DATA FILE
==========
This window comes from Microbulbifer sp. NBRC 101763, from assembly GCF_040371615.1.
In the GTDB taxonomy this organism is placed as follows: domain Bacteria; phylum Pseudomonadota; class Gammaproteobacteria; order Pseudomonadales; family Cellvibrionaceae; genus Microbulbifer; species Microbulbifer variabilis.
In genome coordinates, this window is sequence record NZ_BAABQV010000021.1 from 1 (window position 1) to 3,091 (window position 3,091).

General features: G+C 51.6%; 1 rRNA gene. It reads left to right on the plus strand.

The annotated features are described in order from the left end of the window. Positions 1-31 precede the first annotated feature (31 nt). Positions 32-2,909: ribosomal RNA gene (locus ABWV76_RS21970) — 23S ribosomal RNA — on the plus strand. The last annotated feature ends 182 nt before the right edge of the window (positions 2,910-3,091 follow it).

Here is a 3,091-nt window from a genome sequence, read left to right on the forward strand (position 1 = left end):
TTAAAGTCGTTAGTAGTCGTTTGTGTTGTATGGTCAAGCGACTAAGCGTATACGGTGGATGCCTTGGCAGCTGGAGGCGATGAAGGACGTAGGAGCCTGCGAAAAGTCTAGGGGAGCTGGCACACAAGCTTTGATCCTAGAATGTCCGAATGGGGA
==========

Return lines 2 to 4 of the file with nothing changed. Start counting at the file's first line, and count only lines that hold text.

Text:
In the GTDB taxonomy this organism is placed as follows: domain Bacteria; phylum Pseudomonadota; class Gammaproteobacteria; order Pseudomonadales; family Cellvibrionaceae; genus Microbulbifer; species Microbulbifer variabilis.
In genome coordinates, this window is sequence record NZ_BAABQV010000021.1 from 1 (window position 1) to 3,091 (window position 3,091).

General features: G+C 51.6%; 1 rRNA gene. It reads left to right on the plus strand.